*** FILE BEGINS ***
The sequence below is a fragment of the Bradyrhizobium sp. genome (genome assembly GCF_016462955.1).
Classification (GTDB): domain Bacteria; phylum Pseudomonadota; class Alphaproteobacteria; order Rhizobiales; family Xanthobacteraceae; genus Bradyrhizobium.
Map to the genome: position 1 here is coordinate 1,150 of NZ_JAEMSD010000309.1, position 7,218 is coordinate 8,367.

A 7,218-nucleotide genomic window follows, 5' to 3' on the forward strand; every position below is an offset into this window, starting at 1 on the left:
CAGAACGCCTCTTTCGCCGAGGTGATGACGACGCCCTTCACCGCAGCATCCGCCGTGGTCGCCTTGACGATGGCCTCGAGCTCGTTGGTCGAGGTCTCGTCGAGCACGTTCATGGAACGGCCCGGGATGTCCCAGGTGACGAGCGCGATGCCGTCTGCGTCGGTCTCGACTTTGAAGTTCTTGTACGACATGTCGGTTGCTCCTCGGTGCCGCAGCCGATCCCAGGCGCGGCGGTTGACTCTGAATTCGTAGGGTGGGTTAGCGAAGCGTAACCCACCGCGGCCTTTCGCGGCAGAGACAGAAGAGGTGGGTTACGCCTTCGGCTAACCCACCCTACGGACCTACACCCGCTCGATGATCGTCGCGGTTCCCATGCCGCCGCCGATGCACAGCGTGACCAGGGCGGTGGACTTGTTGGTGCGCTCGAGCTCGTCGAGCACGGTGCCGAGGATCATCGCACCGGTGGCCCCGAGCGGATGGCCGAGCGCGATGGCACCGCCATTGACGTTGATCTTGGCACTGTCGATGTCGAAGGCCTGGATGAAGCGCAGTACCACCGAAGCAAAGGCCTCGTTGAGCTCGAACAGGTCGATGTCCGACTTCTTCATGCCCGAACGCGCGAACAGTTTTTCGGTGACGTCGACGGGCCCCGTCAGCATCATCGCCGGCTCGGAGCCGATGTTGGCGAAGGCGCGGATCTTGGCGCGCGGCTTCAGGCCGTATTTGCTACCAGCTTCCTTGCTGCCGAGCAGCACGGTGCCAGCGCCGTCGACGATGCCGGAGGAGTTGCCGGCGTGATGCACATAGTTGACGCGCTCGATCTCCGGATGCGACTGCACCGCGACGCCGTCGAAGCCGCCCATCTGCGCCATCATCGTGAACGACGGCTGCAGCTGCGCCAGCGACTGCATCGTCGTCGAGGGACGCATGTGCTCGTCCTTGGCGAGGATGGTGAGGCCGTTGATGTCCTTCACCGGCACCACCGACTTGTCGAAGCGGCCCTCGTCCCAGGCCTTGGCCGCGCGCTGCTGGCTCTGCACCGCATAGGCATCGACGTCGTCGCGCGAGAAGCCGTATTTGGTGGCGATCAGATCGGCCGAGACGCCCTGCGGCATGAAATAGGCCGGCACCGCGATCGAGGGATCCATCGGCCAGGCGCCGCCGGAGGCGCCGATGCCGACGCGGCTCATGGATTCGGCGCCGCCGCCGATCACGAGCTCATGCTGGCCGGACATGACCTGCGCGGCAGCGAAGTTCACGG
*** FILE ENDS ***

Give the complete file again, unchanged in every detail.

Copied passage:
The sequence below is a fragment of the Bradyrhizobium sp. genome (genome assembly GCF_016462955.1).
Classification (GTDB): domain Bacteria; phylum Pseudomonadota; class Alphaproteobacteria; order Rhizobiales; family Xanthobacteraceae; genus Bradyrhizobium.
Map to the genome: position 1 here is coordinate 1,150 of NZ_JAEMSD010000309.1, position 7,218 is coordinate 8,367.

A 7,218-nucleotide genomic window follows, 5' to 3' on the forward strand; every position below is an offset into this window, starting at 1 on the left:
CAGAACGCCTCTTTCGCCGAGGTGATGACGACGCCCTTCACCGCAGCATCCGCCGTGGTCGCCTTGACGATGGCCTCGAGCTCGTTGGTCGAGGTCTCGTCGAGCACGTTCATGGAACGGCCCGGGATGTCCCAGGTGACGAGCGCGATGCCGTCTGCGTCGGTCTCGACTTTGAAGTTCTTGTACGACATGTCGGTTGCTCCTCGGTGCCGCAGCCGATCCCAGGCGCGGCGGTTGACTCTGAATTCGTAGGGTGGGTTAGCGAAGCGTAACCCACCGCGGCCTTTCGCGGCAGAGACAGAAGAGGTGGGTTACGCCTTCGGCTAACCCACCCTACGGACCTACACCCGCTCGATGATCGTCGCGGTTCCCATGCCGCCGCCGATGCACAGCGTGACCAGGGCGGTGGACTTGTTGGTGCGCTCGAGCTCGTCGAGCACGGTGCCGAGGATCATCGCACCGGTGGCCCCGAGCGGATGGCCGAGCGCGATGGCACCGCCATTGACGTTGATCTTGGCACTGTCGATGTCGAAGGCCTGGATGAAGCGCAGTACCACCGAAGCAAAGGCCTCGTTGAGCTCGAACAGGTCGATGTCCGACTTCTTCATGCCCGAACGCGCGAACAGTTTTTCGGTGACGTCGACGGGCCCCGTCAGCATCATCGCCGGCTCGGAGCCGATGTTGGCGAAGGCGCGGATCTTGGCGCGCGGCTTCAGGCCGTATTTGCTACCAGCTTCCTTGCTGCCGAGCAGCACGGTGCCAGCGCCGTCGACGATGCCGGAGGAGTTGCCGGCGTGATGCACATAGTTGACGCGCTCGATCTCCGGATGCGACTGCACCGCGACGCCGTCGAAGCCGCCCATCTGCGCCATCATCGTGAACGACGGCTGCAGCTGCGCCAGCGACTGCATCGTCGTCGAGGGACGCATGTGCTCGTCCTTGGCGAGGATGGTGAGGCCGTTGATGTCCTTCACCGGCACCACCGACTTGTCGAAGCGGCCCTCGTCCCAGGCCTTGGCCGCGCGCTGCTGGCTCTGCACCGCATAGGCATCGACGTCGTCGCGCGAGAAGCCGTATTTGGTGGCGATCAGATCGGCCGAGACGCCCTGCGGCATGAAATAGGCCGGCACCGCGATCGAGGGATCCATCGGCCAGGCGCCGCCGGAGGCGCCGATGCCGACGCGGCTCATGGATTCGGCGCCGCCGCCGATCACGAGCTCATGCTGGCCGGACATGACCTGCGCGGCAGCGAAGTTCACGG